## Passing an enum by parameter

Author: Chloé Lourseyre

Let’s say you have a function you have to call using two parameters :

• The first parameter is a configuration option symbolized by an enum. Like the “mode of use” of your function.
• The second parameter is a true numeral parameter.

Let’s use the following example to represent that :

```#include <iostream>

// Enum describing the mode used in the following function
enum class ChangeMode
{
Before,
After
};

// Function that squares a value and increases it (wether before or after), then prints the result
void increase_and_square(const ChangeMode& m, int v)
{
if (m == ChangeMode::Before)
++v;

v = v*v;

if (m == ChangeMode::After)
++v;

std::cout << v << std::endl;
}

// main function
int main()
{
const int a = 42;
increase_and_square(ChangeMode::Before, a);
increase_and_square(ChangeMode::After, a);
}
```

In this example, we perform slightly different operation depending on the “mode” used. This is a fairly common behavior that can occur in may different forms.

However, implemented as it is there is not the most optimized way to do this. A best way to obtain the same result is to use the `ChangeMode` as a template instead of a plain parameter.

Like this :

```#include <iostream>

// Enum describing the mode used in the following function
enum class ChangeMode
{
Before,
After
};

// Function that squares a value and increases it (wether before or after), then prints the result
template<ChangeMode m>
void increase_and_square(int v)
{
if (m == ChangeMode::Before)
++v;

v = v*v;

if (m == ChangeMode::After)
++v;

std::cout << v << std::endl;
}

// main function
int main()
{
const int a = 42;
increase_and_square<ChangeMode::Before>(a);
increase_and_square<ChangeMode::After>(a);
}
```

Impementing the function like is actually better in every way :

• Operations done at compile time : of course, and as the main advantage of using templates, we evaluate more expressions a compile time here, saving run time.
• Compiler optimization : since the compiler will be able to evaluate more things at compile time, it will be able to optimize the code, effectively discarding the `if` statements.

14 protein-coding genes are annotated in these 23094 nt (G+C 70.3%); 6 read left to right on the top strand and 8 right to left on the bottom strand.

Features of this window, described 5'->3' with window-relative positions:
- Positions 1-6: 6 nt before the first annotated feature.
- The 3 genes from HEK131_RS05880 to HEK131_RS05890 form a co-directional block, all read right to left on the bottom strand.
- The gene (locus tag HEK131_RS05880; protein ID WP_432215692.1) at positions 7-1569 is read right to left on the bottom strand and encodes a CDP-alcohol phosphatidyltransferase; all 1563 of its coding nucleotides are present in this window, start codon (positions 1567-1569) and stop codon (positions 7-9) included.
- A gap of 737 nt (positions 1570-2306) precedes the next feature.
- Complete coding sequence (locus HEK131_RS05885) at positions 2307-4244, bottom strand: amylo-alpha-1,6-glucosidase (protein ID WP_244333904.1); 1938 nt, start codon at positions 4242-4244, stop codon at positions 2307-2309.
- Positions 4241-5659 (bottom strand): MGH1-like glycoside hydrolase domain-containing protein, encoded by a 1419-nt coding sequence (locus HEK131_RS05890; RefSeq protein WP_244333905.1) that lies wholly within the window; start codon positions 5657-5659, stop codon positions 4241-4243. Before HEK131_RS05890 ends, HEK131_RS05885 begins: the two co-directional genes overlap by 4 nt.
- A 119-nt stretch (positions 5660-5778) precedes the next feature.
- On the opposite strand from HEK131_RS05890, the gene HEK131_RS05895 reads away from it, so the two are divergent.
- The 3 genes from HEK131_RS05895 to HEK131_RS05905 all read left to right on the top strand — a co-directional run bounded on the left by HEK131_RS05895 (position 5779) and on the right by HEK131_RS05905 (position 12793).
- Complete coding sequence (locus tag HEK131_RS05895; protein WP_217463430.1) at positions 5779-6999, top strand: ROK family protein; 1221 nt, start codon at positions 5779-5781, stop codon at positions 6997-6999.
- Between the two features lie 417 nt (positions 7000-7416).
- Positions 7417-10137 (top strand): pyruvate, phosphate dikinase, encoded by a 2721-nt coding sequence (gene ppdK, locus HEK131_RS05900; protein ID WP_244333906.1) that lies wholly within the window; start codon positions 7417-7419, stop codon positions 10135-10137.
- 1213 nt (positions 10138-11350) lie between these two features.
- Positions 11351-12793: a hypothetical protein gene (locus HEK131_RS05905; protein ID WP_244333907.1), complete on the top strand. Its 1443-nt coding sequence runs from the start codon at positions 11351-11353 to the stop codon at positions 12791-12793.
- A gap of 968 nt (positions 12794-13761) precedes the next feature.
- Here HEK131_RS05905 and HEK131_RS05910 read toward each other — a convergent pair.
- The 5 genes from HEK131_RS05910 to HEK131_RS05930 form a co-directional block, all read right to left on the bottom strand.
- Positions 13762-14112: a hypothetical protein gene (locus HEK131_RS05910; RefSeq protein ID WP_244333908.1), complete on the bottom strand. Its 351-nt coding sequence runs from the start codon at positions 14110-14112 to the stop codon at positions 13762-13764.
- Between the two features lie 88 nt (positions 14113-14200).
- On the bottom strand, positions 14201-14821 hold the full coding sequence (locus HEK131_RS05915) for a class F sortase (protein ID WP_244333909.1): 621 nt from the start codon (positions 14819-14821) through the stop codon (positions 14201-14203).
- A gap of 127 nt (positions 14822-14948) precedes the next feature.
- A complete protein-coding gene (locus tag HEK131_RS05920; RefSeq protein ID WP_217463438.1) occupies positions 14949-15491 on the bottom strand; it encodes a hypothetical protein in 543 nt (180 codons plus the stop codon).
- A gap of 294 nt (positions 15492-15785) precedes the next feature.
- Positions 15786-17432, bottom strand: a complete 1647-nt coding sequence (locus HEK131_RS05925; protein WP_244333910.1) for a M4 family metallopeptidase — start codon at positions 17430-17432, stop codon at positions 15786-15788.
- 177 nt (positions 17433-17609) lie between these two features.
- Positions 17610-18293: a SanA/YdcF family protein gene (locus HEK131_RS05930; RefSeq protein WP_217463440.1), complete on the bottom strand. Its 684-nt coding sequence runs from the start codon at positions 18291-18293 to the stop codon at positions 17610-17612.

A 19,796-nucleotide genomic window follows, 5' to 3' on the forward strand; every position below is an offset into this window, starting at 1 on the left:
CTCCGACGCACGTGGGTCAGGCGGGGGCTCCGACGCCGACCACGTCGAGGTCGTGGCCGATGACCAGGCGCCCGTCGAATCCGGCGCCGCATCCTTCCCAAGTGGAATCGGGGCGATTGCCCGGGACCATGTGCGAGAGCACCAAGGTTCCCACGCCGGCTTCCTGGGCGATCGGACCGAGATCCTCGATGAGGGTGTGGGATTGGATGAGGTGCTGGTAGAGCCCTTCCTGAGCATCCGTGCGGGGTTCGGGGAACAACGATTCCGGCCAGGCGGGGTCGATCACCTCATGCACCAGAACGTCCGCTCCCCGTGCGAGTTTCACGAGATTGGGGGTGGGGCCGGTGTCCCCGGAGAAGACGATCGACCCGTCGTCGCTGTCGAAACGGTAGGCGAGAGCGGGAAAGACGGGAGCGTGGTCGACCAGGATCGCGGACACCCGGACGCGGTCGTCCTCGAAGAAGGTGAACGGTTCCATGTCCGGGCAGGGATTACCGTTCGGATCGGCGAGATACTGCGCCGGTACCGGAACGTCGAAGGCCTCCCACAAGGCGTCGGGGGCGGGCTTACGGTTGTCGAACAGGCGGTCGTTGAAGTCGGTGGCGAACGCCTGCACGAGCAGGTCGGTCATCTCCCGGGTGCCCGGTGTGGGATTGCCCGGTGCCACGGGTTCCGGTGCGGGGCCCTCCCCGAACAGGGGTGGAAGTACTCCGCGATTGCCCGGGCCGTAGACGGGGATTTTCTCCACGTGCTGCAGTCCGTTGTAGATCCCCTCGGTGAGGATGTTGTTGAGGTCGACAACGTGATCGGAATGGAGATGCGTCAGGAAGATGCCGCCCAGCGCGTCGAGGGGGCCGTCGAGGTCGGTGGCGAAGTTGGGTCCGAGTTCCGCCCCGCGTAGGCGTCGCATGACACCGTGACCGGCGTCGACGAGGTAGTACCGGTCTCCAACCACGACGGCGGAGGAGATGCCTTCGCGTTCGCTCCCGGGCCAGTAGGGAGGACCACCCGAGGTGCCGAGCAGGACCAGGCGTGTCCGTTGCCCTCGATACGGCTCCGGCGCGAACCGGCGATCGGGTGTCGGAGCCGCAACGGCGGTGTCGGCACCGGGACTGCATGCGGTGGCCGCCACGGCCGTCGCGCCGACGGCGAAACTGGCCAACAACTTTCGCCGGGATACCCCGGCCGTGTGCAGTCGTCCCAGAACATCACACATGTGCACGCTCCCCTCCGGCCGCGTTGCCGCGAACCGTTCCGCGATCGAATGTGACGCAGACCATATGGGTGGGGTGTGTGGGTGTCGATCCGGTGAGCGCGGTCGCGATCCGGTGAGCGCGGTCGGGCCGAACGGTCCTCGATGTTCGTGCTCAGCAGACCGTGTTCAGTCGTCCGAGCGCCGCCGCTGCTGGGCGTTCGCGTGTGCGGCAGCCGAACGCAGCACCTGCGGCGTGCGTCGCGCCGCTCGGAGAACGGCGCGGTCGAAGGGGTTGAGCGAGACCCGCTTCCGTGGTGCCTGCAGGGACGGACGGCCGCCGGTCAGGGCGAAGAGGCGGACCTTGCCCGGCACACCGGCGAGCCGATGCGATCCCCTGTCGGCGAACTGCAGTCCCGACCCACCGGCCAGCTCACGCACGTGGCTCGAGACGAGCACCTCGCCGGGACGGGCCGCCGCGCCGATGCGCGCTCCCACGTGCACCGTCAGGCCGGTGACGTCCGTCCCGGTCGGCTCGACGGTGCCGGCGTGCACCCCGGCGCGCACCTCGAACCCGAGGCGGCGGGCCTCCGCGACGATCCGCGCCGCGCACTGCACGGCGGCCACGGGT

• Executable size : more impressive, the executable will be smaller with the templated version. This is so because the fact that we discard the if statement actually greatly reduce the size of the functions.

To illustrate this, here is the template instanciation the compiler generates :

```void increase_and_square<ChangeMode::Before>(int v)
{
++v;
v = v*v;
std::cout << v << std::endl;
}

void increase_and_square<ChangeMode::After>(int v)
{
v = v*v;
++v;
std::cout << v << std::endl;
}
```

These are way simpler functions that the big bulky one above.

If you are not convinced, here is the number of assembly instructions the compiler generates (I used Compiler Explorer (godbolt.org) with clang as compiler and `--std=c++20 -O3` as compiler options).

123

#### Template

76

The template version is clearly better, faster, prettier.

## Perk : double default values

Using the template version of this code also provides another perk : the ability to give a default value to your mode and to your parameter.

Since default values are decorrelated for templates and parameters, you can write this :

```#include <iostream>

// Enum describing the mode used in the following function
enum class ChangeMode
{
Before,
After
};

// Function that squares a value and increases it (wether before or after), then prints the result
template<ChangeMode m=ChangeMode::Before>
void increase_and_square(int v = 2)
{
if (m == ChangeMode::Before)
++v;

v = v*v;

if (m == ChangeMode::After)
++v;

std::cout << v << std::endl;
}

int main()
{
const int a = 42;
increase_and_square(a);
increase_and_square<ChangeMode::After>();
increase_and_square();
}
```

This is interesting because the mode and the parameter actually have different semantic meanings, thus it is only logical that they have separate behavior.